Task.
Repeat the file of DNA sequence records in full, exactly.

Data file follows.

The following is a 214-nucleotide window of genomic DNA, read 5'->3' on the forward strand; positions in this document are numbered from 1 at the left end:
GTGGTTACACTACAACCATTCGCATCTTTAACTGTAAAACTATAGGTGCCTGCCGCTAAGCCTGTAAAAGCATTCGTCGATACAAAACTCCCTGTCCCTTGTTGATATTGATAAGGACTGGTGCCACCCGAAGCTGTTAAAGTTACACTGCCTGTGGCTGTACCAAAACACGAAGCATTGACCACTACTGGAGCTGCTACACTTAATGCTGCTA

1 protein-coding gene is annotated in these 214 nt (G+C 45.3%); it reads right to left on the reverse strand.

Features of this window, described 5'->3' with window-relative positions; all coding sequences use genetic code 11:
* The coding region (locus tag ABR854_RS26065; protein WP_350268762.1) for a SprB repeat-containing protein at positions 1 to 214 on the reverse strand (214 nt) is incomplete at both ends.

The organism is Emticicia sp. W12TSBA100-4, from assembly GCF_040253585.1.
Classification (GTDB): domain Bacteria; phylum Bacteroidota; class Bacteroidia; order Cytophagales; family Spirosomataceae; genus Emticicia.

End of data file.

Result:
The following is a 214-nucleotide window of genomic DNA, read 5'->3' on the forward strand; positions in this document are numbered from 1 at the left end:
GTGGTTACACTACAACCATTCGCATCTTTAACTGTAAAACTATAGGTGCCTGCCGCTAAGCCTGTAAAAGCATTCGTCGATACAAAACTCCCTGTCCCTTGTTGATATTGATAAGGACTGGTGCCACCCGAAGCTGTTAAAGTTACACTGCCTGTGGCTGTACCAAAACACGAAGCATTGACCACTACTGGAGCTGCTACACTTAATGCTGCTA

1 protein-coding gene is annotated in these 214 nt (G+C 45.3%); it reads right to left on the reverse strand.

Features of this window, described 5'->3' with window-relative positions; all coding sequences use genetic code 11:
* The coding region (locus tag ABR854_RS26065; protein WP_350268762.1) for a SprB repeat-containing protein at positions 1 to 214 on the reverse strand (214 nt) is incomplete at both ends.

The organism is Emticicia sp. W12TSBA100-4, from assembly GCF_040253585.1.
Classification (GTDB): domain Bacteria; phylum Bacteroidota; class Bacteroidia; order Cytophagales; family Spirosomataceae; genus Emticicia.